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Swingeing London '67, Richard Hamilton

Photograph of two men with their hands cuffed together, shielding their faces from the viewer. The photograph is encased in a metal frame made to look like the door of a car.

Richard Hamilton, Swingeing London ’67, 1968, Relief, screenprint on oil on photograph on hardboard, Pallant House Gallery, Chichester (Wilson Gift through Art Fund, 2006) © Richard Hamilton 2020. All rights reserved, DACS

At a glance

Artist: Richard Hamilton

Date: 1968

Materials: Relief, screenprint on oil on photograph on hardboard

Acquisition: Wilson Gift through Art Fund (2006)

On 12th February 1967, lead singer of the Rolling Stones Mick Jagger and the art dealer Robert Fraser were arrested for possessing drugs following a house party at Keith Richard’s home in West Wittering, West Sussex.

Hamilton’s work shows Jagger and Fraser hand-cuffed together in a police van travelling to Chichester Magistrates Court. He aimed to comment on the sensationist media accounts of the arrests and protest the ‘swingeing sentence’ imposed on his friends. Richard Hamilton was represented by Robert Fraser, and was one of the signatories of a letter published in The Times titled ‘The law against marijuana is immoral in principle and unworkable in practice.’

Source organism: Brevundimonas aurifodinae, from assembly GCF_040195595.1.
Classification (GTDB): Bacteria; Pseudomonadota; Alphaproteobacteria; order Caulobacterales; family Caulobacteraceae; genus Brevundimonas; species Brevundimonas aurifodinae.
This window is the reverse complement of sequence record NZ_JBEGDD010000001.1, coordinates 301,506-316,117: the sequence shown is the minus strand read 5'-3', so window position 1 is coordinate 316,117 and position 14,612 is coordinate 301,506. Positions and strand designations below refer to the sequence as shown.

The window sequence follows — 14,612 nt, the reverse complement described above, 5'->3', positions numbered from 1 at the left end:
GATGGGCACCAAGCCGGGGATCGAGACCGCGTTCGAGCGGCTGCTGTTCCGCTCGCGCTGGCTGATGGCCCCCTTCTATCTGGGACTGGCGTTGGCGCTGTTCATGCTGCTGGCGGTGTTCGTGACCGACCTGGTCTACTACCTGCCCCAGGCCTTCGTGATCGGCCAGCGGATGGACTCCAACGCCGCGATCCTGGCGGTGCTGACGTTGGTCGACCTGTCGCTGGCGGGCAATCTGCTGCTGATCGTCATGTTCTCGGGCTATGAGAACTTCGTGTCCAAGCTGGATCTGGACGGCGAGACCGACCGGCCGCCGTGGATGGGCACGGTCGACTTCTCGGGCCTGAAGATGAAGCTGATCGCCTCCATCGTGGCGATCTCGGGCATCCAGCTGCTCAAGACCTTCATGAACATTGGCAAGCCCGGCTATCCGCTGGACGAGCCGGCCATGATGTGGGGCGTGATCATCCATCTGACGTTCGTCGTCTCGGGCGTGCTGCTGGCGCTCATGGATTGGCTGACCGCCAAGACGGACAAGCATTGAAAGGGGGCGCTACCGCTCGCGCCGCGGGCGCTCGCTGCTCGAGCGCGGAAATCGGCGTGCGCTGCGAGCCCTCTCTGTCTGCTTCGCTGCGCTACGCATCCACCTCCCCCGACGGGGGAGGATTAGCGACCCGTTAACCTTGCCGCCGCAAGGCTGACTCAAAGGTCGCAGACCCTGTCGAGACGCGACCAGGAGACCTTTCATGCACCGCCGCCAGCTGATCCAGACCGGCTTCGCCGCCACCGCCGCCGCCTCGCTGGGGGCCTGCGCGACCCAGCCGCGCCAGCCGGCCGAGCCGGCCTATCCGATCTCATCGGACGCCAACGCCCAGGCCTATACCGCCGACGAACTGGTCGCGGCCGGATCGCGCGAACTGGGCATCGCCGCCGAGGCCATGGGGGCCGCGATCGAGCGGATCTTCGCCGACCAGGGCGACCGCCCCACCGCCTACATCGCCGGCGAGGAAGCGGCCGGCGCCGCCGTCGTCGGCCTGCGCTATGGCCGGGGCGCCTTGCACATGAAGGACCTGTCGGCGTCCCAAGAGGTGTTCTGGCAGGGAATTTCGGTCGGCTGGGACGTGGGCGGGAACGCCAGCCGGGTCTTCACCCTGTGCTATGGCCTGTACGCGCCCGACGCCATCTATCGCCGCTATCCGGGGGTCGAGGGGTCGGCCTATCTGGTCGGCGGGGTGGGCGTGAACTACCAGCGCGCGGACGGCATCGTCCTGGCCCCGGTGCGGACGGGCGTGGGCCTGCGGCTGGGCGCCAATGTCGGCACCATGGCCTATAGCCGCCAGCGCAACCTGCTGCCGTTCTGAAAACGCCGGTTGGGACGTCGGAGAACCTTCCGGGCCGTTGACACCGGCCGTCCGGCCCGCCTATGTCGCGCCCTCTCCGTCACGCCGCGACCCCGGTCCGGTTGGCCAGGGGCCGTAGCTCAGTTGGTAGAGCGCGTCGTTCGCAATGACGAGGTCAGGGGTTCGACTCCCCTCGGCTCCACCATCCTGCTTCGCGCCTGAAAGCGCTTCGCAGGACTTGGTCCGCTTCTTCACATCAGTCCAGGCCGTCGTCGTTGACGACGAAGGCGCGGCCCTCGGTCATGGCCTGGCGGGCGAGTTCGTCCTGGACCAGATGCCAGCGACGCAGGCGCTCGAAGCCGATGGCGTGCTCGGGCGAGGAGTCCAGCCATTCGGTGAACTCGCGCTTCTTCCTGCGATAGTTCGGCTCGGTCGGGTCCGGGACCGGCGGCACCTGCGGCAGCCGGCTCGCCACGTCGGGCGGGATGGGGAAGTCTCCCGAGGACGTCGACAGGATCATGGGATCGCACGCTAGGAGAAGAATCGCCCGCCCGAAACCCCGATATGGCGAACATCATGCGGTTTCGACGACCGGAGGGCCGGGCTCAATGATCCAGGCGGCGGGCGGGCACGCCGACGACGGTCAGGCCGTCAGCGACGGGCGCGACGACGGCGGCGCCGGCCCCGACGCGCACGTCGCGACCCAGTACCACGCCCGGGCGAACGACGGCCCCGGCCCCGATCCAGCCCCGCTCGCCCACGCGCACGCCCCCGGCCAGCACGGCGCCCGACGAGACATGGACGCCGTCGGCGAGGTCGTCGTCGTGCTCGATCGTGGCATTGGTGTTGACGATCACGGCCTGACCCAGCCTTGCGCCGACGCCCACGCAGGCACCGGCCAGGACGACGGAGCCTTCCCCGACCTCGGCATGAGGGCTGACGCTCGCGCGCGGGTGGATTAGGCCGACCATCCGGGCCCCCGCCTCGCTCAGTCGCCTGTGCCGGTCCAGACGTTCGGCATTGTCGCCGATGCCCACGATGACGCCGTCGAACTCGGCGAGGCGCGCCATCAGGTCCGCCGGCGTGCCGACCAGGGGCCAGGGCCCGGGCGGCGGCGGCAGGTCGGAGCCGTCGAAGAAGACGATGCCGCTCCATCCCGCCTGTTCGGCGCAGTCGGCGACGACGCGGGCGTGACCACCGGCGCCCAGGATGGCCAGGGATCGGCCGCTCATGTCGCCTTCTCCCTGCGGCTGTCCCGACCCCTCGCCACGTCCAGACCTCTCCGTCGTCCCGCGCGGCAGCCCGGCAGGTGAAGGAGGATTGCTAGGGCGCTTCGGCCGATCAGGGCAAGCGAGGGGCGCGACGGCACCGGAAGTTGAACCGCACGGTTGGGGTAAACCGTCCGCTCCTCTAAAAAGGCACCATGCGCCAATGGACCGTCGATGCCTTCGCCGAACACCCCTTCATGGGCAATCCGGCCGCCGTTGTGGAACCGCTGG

Hamilton created six different screenprints of Swingeing London from a photograph that was published in the Daily Mail. In this version, Hamilton added paint and metallized acetate to emphasise the handcuffs. He included a frame that aims to replicate the windows of a police van.

Richard Hamilton was a leading figure in Pop art. He is best known for his collaged prints such as Just what is it that makes today’s homes so different, so appealing? which both celebrates and questions the rise of consumer culture in the late 1950s and 1960s. In 1956 Hamilton participated in the pioneering This is Tomorrow exhibition at Whitechapel Art Gallery where artists and architects were asked to exhibit their vision of the future.